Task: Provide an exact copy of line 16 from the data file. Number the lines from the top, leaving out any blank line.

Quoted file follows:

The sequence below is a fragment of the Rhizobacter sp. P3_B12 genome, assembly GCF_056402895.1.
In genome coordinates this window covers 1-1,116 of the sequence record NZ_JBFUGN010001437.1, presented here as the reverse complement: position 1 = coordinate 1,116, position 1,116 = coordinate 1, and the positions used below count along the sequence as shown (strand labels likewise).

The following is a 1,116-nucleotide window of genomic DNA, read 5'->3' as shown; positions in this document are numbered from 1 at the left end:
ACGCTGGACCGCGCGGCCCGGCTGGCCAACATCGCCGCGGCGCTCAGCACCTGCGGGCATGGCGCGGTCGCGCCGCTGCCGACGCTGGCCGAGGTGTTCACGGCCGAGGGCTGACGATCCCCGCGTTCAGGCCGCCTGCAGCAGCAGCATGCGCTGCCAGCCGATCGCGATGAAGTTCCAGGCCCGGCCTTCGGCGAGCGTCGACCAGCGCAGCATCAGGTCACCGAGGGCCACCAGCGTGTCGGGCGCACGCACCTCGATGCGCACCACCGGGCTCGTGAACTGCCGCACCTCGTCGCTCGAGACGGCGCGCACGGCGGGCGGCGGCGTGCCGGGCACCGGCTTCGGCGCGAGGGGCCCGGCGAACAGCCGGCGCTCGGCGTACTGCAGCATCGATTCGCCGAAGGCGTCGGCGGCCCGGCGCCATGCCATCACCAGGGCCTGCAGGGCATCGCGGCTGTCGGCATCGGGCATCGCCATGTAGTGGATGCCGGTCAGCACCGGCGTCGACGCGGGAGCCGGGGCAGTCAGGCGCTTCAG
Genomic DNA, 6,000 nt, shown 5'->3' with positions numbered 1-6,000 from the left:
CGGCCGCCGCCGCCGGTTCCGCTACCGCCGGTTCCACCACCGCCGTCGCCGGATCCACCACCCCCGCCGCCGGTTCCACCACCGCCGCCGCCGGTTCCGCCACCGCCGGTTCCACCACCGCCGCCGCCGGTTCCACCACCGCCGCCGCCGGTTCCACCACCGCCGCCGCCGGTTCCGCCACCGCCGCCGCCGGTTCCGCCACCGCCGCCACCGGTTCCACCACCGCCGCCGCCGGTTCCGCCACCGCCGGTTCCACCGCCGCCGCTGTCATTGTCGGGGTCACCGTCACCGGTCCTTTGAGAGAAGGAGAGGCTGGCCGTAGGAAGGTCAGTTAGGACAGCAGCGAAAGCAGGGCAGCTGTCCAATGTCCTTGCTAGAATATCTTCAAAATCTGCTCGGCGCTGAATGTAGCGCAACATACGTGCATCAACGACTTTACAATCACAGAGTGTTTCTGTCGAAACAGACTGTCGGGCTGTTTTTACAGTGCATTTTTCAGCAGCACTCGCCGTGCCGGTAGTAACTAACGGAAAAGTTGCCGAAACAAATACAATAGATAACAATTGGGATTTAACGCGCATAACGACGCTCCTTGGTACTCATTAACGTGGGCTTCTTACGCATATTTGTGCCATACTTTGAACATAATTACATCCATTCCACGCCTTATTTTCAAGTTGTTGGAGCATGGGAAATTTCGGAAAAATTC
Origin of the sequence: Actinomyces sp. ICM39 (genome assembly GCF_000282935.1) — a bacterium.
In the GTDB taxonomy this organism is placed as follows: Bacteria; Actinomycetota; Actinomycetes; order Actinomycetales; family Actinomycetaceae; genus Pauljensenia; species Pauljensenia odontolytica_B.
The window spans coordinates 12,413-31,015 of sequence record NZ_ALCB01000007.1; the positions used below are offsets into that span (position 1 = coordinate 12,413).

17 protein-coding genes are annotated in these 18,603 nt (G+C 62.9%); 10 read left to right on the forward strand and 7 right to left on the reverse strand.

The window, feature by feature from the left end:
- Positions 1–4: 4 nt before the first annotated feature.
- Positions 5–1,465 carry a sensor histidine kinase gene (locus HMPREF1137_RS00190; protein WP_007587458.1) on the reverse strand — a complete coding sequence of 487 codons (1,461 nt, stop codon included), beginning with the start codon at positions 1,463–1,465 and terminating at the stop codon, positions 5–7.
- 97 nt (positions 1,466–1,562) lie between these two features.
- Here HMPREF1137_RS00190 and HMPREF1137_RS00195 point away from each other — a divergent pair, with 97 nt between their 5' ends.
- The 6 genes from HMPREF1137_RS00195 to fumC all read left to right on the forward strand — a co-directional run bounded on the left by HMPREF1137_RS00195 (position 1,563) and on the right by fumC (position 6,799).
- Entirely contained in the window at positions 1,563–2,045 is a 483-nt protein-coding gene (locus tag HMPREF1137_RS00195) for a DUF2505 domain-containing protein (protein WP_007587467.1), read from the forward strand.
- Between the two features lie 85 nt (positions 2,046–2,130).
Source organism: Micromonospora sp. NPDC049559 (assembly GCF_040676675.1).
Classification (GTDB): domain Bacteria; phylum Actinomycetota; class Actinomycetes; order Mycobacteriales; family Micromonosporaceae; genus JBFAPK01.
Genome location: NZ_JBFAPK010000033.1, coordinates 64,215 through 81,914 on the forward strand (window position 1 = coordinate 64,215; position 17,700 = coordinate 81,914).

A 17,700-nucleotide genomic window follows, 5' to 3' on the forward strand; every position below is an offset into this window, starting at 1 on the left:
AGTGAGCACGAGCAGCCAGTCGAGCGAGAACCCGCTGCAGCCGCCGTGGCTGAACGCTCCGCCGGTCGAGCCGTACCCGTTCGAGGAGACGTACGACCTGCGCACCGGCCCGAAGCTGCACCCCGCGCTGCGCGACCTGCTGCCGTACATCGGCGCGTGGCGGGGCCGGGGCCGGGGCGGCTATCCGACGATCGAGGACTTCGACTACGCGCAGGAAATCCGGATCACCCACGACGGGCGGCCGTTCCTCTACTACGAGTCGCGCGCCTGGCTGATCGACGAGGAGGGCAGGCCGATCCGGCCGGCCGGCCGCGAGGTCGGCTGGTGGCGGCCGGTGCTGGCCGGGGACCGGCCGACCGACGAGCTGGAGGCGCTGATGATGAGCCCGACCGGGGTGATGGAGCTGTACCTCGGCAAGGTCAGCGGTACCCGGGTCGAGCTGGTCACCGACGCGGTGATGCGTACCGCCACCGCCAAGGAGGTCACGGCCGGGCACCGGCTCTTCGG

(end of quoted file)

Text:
- The 6 genes from HMPREF1137_RS00195 to fumC all read left to right on the forward strand — a co-directional run bounded on the left by HMPREF1137_RS00195 (position 1,563) and on the right by fumC (position 6,799).